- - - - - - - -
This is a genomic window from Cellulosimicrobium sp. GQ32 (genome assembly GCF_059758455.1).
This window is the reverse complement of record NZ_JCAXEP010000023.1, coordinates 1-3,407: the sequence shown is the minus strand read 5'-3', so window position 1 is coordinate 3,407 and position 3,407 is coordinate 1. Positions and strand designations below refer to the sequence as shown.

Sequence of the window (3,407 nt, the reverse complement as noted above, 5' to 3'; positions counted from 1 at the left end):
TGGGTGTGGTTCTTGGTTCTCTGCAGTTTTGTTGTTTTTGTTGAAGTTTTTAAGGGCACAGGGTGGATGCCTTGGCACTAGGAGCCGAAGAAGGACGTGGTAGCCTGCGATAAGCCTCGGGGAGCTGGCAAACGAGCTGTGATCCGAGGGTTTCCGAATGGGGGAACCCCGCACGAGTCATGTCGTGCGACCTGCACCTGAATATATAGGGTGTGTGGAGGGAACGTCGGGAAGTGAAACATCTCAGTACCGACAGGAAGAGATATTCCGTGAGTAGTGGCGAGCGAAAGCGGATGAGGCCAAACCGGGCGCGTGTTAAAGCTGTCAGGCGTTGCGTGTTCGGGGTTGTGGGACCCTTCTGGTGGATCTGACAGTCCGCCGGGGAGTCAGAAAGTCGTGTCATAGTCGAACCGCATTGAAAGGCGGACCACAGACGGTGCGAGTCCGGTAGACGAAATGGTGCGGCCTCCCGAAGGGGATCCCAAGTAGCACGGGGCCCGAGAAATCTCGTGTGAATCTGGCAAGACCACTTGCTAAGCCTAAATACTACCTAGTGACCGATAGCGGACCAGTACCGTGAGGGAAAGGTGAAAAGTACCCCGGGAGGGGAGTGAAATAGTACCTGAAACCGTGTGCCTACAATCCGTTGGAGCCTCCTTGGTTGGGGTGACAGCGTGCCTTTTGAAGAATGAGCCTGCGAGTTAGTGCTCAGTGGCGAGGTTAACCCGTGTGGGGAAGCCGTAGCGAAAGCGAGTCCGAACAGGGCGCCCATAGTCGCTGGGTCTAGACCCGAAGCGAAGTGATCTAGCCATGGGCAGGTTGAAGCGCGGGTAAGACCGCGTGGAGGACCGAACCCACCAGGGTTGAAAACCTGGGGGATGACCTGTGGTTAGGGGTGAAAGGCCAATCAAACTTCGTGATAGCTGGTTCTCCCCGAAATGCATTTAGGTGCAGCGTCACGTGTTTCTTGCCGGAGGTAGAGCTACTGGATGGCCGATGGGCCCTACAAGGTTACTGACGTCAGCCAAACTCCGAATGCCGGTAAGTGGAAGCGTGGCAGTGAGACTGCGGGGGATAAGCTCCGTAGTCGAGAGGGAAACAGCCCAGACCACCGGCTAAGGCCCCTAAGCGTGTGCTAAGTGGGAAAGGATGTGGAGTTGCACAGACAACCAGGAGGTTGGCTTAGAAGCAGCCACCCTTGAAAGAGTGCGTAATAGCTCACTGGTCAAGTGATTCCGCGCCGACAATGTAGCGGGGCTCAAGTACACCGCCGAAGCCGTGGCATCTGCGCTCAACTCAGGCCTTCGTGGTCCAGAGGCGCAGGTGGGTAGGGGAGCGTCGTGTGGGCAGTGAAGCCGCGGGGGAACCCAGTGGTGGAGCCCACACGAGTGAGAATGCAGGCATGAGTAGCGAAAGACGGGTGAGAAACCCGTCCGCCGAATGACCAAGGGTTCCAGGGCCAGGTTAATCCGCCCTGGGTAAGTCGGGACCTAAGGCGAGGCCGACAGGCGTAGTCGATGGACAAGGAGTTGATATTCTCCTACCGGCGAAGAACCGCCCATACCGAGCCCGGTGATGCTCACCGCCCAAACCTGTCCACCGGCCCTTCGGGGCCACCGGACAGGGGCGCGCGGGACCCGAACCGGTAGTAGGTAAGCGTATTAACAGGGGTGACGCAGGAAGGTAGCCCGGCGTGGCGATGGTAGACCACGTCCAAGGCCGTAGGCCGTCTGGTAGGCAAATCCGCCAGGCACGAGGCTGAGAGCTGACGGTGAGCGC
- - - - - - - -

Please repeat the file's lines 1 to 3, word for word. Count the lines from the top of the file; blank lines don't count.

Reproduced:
This is a genomic window from Cellulosimicrobium sp. GQ32 (genome assembly GCF_059758455.1).
This window is the reverse complement of record NZ_JCAXEP010000023.1, coordinates 1-3,407: the sequence shown is the minus strand read 5'-3', so window position 1 is coordinate 3,407 and position 3,407 is coordinate 1. Positions and strand designations below refer to the sequence as shown.

Sequence of the window (3,407 nt, the reverse complement as noted above, 5' to 3'; positions counted from 1 at the left end):